2021 National Ocean Service Science Report
Selected scientific projects undertaken by NOS program offices during Fiscal Year 2021.
This report includes summaries of selected scientific projects undertaken by the program offices of NOAA’s National Ocean Service (NOS) during Fiscal Year 2021 (FY21). All of these projects were submitted by each program office for consideration in the annual NOAA Science Report (2021), within which many are also featured. Each project summary includes a short description of the research conducted by NOS staff, major accomplishment(s), and points of contact, with links to published materials and online project information.
This product was assembled by the National Ocean Service Coastal Science Board, which serves as the forward-thinking science advisory group to the National Ocean Service. The Board provides a forum to strengthen internal connections between program offices; NOS Headquarters and Leadership; and NOAA Headquarters, resulting in better service to NOS constituents and greater support of NOAA’s mission. Additionally, the Board provides assistance to all NOS Program Offices in establishing and addressing priorities for coastal, ocean, and Great Lakes science, as well as in identifying current and future science and research requirements in support of NOS Program Offices, associated stakeholders, and statutory mandates. The Board reports to the director of the National Centers for Coastal Ocean Science, who serves as the NOS representative to the NOAA Science Council. The Board also provides annual updates of its progress to NOS program office leadership.
The National Ocean Service is the nation’s premier science agency for oceans and coasts. NOS delivers the applied science, modeling, tools, and services needed to understand, predict, and respond to the challenges we face along America’s 95,000 miles of shoreline and 3.5 million square nautical miles of coastal, Great Lakes, and deep-ocean waters. Additionally, NOS oversees the definition, maintenance, and access to the National Spatial Reference System for all federal geospatial activities. This enables NOS to better manage the sea/shore boundary for coastal resilience and planning.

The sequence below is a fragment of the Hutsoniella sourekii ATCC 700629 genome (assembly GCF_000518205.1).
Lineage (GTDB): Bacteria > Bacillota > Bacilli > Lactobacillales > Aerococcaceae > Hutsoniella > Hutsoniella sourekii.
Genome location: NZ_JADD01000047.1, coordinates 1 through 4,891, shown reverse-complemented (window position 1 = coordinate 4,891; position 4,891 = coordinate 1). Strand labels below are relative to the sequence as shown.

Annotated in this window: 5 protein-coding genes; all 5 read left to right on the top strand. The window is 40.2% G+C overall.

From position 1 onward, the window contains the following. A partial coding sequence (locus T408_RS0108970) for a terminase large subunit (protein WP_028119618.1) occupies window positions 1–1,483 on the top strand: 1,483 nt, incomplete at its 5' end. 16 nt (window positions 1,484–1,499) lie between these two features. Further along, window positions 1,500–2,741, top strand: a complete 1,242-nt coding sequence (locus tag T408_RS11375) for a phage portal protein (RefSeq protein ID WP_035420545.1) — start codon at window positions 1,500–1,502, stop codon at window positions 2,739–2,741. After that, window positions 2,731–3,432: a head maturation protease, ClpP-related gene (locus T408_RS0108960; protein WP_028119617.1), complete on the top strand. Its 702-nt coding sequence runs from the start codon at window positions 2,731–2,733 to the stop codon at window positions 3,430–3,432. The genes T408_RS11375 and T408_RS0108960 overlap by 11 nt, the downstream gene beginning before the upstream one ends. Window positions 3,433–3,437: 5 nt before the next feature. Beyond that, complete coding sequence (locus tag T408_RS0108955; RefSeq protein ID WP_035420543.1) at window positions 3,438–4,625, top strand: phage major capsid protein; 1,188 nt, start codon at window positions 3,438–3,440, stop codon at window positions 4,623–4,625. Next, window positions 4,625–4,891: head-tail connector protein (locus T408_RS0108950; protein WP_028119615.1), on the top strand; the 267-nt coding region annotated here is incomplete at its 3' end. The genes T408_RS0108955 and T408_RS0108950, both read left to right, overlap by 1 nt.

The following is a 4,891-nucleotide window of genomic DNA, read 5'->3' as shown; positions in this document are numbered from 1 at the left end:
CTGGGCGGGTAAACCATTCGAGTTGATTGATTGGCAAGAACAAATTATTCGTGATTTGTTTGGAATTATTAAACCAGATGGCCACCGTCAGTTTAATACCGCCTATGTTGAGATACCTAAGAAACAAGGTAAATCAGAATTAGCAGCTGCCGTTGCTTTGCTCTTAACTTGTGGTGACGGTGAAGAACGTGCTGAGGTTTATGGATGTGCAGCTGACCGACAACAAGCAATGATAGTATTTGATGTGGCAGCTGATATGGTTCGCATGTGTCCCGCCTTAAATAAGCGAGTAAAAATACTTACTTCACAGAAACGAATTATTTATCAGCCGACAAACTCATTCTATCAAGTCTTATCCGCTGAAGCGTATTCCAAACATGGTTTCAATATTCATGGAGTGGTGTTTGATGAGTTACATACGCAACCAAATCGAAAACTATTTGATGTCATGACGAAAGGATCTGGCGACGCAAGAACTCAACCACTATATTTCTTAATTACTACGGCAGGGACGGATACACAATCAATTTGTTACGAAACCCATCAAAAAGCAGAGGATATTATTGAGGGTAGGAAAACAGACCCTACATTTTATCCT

This report includes summaries of select scientific projects undertaken by program offices of NOAA’s National Ocean Service during Fiscal Year 2021. Each project summary includes a short description of the research conducted by NOS staff, major accomplishment(s), links to published materials, and online project information.
COASTAL COMMUNITIES represent a major economic engine for the United States. Immediate and potentially life-threatening events such as hurricanes, as well as long-term issues like high tide flooding, are real challenges to coastal communities. NOS brings a unique range of information and capabilities to help communities prepare for, respond to, and recover from these events.
SHIPS MOVE $1.5 TRILLION worth of products in and out of U.S. ports every year. Every ship moving in and out of U.S. ports relies on navigation charts and water level information that NOS alone provides. All mapping, charting, and transportation activities and infrastructure are founded on a reliable, accurate national coordinate system. NOS is solely responsible for maintaining that system, which provides more than $2.4 billion in potential annual benefits to the U.S. economy. Businesses in the maritime community rely on NOS for a range of decisions, from how much cargo to load to choosing the safest and most efficient route between two points. They use NOS data, tools, and services to plan seasonally for ship schedules to service global trade more safely and efficiently as significantly larger vessels transit through U.S. ports.
The value of the U.S. coastal tourism and recreation industry in 2009 was $62 billion. NOS plays a critical role in protecting and promoting access to these special coastal and marine places. NOS is entrusted with the responsibility to manage a network of underwater parks encompassing more than 600,000 square miles of coastal, marine, and Great Lakes waters. Across all national marine sanctuaries, about $8 billion annually is generated in local economies from activities like commercial fishing, tourism, and recreation. NOS also partners with states to manage national estuarine research reserves, a network of 29 coastal sites designated to protect and study estuarine systems. The reserves reflect the rich diversity of environments along our coasts and Great Lakes, and provide places for education, recreation, and boosting local economies.